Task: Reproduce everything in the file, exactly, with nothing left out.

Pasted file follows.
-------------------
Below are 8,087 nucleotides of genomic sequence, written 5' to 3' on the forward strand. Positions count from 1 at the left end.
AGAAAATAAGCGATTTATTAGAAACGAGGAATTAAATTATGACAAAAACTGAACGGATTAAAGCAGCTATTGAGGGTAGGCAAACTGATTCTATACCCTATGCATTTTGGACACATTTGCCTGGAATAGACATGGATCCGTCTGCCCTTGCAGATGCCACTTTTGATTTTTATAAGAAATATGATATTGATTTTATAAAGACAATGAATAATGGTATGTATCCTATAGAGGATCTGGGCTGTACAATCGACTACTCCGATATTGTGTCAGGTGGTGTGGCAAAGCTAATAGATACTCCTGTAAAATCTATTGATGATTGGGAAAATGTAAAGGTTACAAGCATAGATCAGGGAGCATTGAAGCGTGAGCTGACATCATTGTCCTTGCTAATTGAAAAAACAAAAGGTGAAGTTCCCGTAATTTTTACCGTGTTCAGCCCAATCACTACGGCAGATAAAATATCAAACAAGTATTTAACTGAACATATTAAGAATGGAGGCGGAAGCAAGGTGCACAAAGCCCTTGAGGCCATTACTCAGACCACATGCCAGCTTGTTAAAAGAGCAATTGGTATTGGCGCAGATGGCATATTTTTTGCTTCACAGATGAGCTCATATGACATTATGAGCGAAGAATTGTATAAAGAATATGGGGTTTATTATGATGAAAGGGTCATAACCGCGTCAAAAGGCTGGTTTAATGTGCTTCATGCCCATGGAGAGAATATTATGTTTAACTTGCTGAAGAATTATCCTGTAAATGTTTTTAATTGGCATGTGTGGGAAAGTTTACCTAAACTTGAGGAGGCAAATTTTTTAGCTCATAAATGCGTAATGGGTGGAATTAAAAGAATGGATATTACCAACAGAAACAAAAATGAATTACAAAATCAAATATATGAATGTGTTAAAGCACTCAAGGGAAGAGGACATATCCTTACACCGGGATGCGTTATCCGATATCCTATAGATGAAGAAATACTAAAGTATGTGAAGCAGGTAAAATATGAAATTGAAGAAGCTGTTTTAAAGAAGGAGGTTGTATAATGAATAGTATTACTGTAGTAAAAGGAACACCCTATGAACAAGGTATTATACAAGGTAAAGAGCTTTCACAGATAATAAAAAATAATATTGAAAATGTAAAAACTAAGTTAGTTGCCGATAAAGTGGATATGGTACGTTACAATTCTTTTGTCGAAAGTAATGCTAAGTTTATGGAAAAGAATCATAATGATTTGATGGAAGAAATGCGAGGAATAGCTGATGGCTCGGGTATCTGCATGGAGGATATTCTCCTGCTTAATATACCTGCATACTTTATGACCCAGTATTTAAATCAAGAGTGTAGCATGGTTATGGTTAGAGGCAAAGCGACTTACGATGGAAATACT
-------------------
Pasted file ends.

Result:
Below are 8,087 nucleotides of genomic sequence, written 5' to 3' on the forward strand. Positions count from 1 at the left end.
AGAAAATAAGCGATTTATTAGAAACGAGGAATTAAATTATGACAAAAACTGAACGGATTAAAGCAGCTATTGAGGGTAGGCAAACTGATTCTATACCCTATGCATTTTGGACACATTTGCCTGGAATAGACATGGATCCGTCTGCCCTTGCAGATGCCACTTTTGATTTTTATAAGAAATATGATATTGATTTTATAAAGACAATGAATAATGGTATGTATCCTATAGAGGATCTGGGCTGTACAATCGACTACTCCGATATTGTGTCAGGTGGTGTGGCAAAGCTAATAGATACTCCTGTAAAATCTATTGATGATTGGGAAAATGTAAAGGTTACAAGCATAGATCAGGGAGCATTGAAGCGTGAGCTGACATCATTGTCCTTGCTAATTGAAAAAACAAAAGGTGAAGTTCCCGTAATTTTTACCGTGTTCAGCCCAATCACTACGGCAGATAAAATATCAAACAAGTATTTAACTGAACATATTAAGAATGGAGGCGGAAGCAAGGTGCACAAAGCCCTTGAGGCCATTACTCAGACCACATGCCAGCTTGTTAAAAGAGCAATTGGTATTGGCGCAGATGGCATATTTTTTGCTTCACAGATGAGCTCATATGACATTATGAGCGAAGAATTGTATAAAGAATATGGGGTTTATTATGATGAAAGGGTCATAACCGCGTCAAAAGGCTGGTTTAATGTGCTTCATGCCCATGGAGAGAATATTATGTTTAACTTGCTGAAGAATTATCCTGTAAATGTTTTTAATTGGCATGTGTGGGAAAGTTTACCTAAACTTGAGGAGGCAAATTTTTTAGCTCATAAATGCGTAATGGGTGGAATTAAAAGAATGGATATTACCAACAGAAACAAAAATGAATTACAAAATCAAATATATGAATGTGTTAAAGCACTCAAGGGAAGAGGACATATCCTTACACCGGGATGCGTTATCCGATATCCTATAGATGAAGAAATACTAAAGTATGTGAAGCAGGTAAAATATGAAATTGAAGAAGCTGTTTTAAAGAAGGAGGTTGTATAATGAATAGTATTACTGTAGTAAAAGGAACACCCTATGAACAAGGTATTATACAAGGTAAAGAGCTTTCACAGATAATAAAAAATAATATTGAAAATGTAAAAACTAAGTTAGTTGCCGATAAAGTGGATATGGTACGTTACAATTCTTTTGTCGAAAGTAATGCTAAGTTTATGGAAAAGAATCATAATGATTTGATGGAAGAAATGCGAGGAATAGCTGATGGCTCGGGTATCTGCATGGAGGATATTCTCCTGCTTAATATACCTGCATACTTTATGACCCAGTATTTAAATCAAGAGTGTAGCATGGTTATGGTTAGAGGCAAAGCGACTTACGATGGAAATACT